Auspex Pharmaceuticals' ($ASPX) treatment for a movement disorder tied to Huntington's disease met its main goal in a late-stage study, the company said, clearing the way for a 2015 FDA filing. And the news ignited an 81% spike in its stock price.
The drug, SD-809, is designed to stop the abnormal involuntary movements spurred by chorea, a condition that afflicts about 90% of Huntington's sufferers, according to Auspex. In a placebo-controlled trial on 90 patients, treatment with SD-809 led to a statistically significant improvement in patients' Total Maximal Chorea (TMC) scores, a measure of the disorder's effect. The drug reduced TMC values by 2.5 points more than placebo, a statistically significant result that met the primary endpoint of the study, dubbed First-HD.
SD-809 also met three of its four secondary goals, charting significant improvements in patient and clinical impressions of change and quality of life. The drug improved patients' performance on the Berg balance test but failed to hit statistical significance on that measurement, Auspex said.
On the safety side, SD-809 was well tolerated across the board, according to the company, with one dropout in the treatment arm compared with two in the placebo group. Adverse event rates were similar across both arms of the study, and one patient in each group experienced a severe reaction, Auspex said. The also drug put up similar results in four-week data from an ongoing study called ARC-HD Switch, which is designed to determine its long-term safety, the biotech said.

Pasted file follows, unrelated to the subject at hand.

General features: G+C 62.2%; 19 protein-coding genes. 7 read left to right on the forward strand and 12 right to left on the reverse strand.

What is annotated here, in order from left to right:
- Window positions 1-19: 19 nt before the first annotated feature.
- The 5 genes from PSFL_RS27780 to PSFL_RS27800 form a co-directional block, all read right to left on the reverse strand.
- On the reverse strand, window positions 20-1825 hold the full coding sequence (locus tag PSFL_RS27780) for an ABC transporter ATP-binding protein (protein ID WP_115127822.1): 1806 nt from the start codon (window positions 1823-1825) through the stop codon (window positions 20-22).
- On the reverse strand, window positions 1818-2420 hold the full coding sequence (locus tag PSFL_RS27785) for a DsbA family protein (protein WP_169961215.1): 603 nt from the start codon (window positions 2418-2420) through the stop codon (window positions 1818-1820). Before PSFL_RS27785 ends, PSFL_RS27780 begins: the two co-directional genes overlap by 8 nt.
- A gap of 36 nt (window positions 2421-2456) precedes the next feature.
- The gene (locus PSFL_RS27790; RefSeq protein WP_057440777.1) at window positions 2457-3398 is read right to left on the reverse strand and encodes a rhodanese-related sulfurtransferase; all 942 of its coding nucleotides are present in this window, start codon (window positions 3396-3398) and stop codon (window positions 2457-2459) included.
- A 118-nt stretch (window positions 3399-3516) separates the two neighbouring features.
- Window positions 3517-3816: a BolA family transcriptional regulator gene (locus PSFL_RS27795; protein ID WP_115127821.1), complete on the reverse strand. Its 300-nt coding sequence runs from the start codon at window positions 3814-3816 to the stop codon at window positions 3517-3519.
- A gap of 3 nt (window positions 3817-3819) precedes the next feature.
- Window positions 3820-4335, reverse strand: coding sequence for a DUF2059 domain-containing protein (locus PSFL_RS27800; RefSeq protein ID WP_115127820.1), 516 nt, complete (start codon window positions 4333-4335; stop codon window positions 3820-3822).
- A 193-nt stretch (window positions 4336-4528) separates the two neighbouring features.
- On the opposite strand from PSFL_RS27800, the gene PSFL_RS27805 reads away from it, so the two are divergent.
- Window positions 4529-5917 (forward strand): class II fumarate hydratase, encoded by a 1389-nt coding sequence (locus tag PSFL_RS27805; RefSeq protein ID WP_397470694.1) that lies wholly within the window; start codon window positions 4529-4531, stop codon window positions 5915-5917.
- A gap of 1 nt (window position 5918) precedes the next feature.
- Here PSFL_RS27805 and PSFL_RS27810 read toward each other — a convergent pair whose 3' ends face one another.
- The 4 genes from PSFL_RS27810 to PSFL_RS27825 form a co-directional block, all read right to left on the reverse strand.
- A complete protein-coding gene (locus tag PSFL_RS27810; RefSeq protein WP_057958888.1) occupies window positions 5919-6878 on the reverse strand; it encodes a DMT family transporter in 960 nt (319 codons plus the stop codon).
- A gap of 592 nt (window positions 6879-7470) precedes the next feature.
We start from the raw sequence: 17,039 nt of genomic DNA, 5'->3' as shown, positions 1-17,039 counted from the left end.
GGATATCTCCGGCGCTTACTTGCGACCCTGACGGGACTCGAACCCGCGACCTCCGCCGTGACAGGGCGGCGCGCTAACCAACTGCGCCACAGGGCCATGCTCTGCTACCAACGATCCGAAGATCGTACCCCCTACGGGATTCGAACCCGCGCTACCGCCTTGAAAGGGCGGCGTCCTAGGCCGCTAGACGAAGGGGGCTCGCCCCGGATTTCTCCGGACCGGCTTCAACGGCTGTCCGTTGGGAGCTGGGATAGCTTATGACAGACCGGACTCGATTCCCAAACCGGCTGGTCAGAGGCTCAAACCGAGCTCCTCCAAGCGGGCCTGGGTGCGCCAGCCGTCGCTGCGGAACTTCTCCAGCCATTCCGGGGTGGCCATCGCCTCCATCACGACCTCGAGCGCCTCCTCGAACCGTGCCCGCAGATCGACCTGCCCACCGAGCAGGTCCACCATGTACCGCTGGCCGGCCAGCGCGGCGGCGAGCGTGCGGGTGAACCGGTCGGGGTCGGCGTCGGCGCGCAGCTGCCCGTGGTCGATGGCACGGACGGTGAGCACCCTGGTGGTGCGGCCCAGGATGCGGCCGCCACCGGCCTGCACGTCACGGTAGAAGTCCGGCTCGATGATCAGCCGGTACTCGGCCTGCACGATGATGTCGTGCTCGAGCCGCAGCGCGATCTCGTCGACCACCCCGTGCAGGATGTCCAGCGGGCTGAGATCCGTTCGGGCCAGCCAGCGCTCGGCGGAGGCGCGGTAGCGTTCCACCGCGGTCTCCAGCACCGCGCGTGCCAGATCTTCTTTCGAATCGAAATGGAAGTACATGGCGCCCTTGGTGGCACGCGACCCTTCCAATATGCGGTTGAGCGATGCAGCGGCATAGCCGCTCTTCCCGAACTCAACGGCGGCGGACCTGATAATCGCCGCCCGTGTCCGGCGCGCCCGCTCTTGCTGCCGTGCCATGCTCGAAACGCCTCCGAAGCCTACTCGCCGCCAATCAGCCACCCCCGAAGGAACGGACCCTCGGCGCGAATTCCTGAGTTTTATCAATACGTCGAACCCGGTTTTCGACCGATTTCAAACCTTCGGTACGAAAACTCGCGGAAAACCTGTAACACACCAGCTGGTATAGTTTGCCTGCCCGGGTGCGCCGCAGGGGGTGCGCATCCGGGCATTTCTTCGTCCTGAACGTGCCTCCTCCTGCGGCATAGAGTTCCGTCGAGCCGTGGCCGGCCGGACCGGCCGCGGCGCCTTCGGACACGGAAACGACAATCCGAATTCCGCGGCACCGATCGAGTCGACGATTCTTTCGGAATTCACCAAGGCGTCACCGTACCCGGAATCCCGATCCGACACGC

Now Auspex says it's on track to submit an application for Huntington's-associated chorea by the middle of next year, the first of many planned indications for the drug.
|Auspex CEO Pratik Shah|
"The strong efficacy and safety results seen in both the First-HD and ARC-HD Switch studies confirm our belief in SD-809 as a highly promising new medicine for the treatment of chorea associated with Huntington's disease," CEO Pratik Shah said in a statement. "Patients with chorea associated with Huntington's disease have been waiting for too long for a new therapeutic option.... In addition, we remain fully committed to exploring the therapeutic promise of SD-809 in other movement disorders, including tardive dyskinesia and Tourette syndrome."
As it stands, the only FDA-approved treatment for chorea associated with Huntington's is Lundbeck's Xenaxine (tetrabenazine), which brought in about $240 million last year. Auspex believes SD-809 can expand the existing market because it requires less frequent and lower doses than its competitor. With that in mind, ARC-HD Switch, the ongoing safety study, is also designed to provide guidance to physicians on how to transition patients from Xenaxine to SD-809, though it is not powered to compare the treatments' relative efficacy.
The promise of SD-809 helped Auspex raise $84 million in an upsized IPO earlier this year. The biotech is now trading at nearly four times its debut price.
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